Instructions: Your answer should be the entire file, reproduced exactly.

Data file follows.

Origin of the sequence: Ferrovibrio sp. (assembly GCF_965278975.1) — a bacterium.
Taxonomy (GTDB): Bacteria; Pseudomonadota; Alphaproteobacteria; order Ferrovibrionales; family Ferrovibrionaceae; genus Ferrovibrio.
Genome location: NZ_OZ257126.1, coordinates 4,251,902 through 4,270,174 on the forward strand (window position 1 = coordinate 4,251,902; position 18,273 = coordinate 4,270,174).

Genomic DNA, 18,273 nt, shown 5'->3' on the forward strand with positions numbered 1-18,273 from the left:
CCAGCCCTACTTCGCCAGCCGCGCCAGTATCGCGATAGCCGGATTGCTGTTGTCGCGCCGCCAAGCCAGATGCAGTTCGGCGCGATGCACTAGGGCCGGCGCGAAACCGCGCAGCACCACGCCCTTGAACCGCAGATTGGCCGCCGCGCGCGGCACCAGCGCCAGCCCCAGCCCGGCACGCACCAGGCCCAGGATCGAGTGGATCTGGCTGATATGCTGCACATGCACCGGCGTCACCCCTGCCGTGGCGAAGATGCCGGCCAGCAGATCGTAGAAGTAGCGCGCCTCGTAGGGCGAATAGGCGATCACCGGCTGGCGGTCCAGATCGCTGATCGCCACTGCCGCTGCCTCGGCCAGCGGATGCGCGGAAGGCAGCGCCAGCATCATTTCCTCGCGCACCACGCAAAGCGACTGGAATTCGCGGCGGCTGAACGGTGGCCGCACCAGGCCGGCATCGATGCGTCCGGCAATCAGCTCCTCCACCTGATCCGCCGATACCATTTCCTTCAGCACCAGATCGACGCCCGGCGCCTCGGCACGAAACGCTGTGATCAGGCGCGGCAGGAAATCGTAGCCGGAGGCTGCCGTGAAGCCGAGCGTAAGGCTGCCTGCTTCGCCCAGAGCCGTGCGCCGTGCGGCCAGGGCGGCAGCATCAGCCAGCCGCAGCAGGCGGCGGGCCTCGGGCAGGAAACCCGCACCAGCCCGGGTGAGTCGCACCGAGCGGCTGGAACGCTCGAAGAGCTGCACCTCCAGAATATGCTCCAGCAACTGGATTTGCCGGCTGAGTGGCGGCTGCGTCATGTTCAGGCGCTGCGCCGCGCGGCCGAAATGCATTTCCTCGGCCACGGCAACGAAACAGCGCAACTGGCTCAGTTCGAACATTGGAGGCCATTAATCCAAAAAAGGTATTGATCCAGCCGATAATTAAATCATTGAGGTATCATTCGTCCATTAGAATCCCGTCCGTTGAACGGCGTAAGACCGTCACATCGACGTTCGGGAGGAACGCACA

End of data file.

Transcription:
Origin of the sequence: Ferrovibrio sp. (assembly GCF_965278975.1) — a bacterium.
Taxonomy (GTDB): Bacteria; Pseudomonadota; Alphaproteobacteria; order Ferrovibrionales; family Ferrovibrionaceae; genus Ferrovibrio.
Genome location: NZ_OZ257126.1, coordinates 4,251,902 through 4,270,174 on the forward strand (window position 1 = coordinate 4,251,902; position 18,273 = coordinate 4,270,174).

Genomic DNA, 18,273 nt, shown 5'->3' on the forward strand with positions numbered 1-18,273 from the left:
CCAGCCCTACTTCGCCAGCCGCGCCAGTATCGCGATAGCCGGATTGCTGTTGTCGCGCCGCCAAGCCAGATGCAGTTCGGCGCGATGCACTAGGGCCGGCGCGAAACCGCGCAGCACCACGCCCTTGAACCGCAGATTGGCCGCCGCGCGCGGCACCAGCGCCAGCCCCAGCCCGGCACGCACCAGGCCCAGGATCGAGTGGATCTGGCTGATATGCTGCACATGCACCGGCGTCACCCCTGCCGTGGCGAAGATGCCGGCCAGCAGATCGTAGAAGTAGCGCGCCTCGTAGGGCGAATAGGCGATCACCGGCTGGCGGTCCAGATCGCTGATCGCCACTGCCGCTGCCTCGGCCAGCGGATGCGCGGAAGGCAGCGCCAGCATCATTTCCTCGCGCACCACGCAAAGCGACTGGAATTCGCGGCGGCTGAACGGTGGCCGCACCAGGCCGGCATCGATGCGTCCGGCAATCAGCTCCTCCACCTGATCCGCCGATACCATTTCCTTCAGCACCAGATCGACGCCCGGCGCCTCGGCACGAAACGCTGTGATCAGGCGCGGCAGGAAATCGTAGCCGGAGGCTGCCGTGAAGCCGAGCGTAAGGCTGCCTGCTTCGCCCAGAGCCGTGCGCCGTGCGGCCAGGGCGGCAGCATCAGCCAGCCGCAGCAGGCGGCGGGCCTCGGGCAGGAAACCCGCACCAGCCCGGGTGAGTCGCACCGAGCGGCTGGAACGCTCGAAGAGCTGCACCTCCAGAATATGCTCCAGCAACTGGATTTGCCGGCTGAGTGGCGGCTGCGTCATGTTCAGGCGCTGCGCCGCGCGGCCGAAATGCATTTCCTCGGCCACGGCAACGAAACAGCGCAACTGGCTCAGTTCGAACATTGGAGGCCATTAATCCAAAAAAGGTATTGATCCAGCCGATAATTAAATCATTGAGGTATCATTCGTCCATTAGAATCCCGTCCGTTGAACGGCGTAAGACCGTCACATCGACGTTCGGGAGGAACGCACA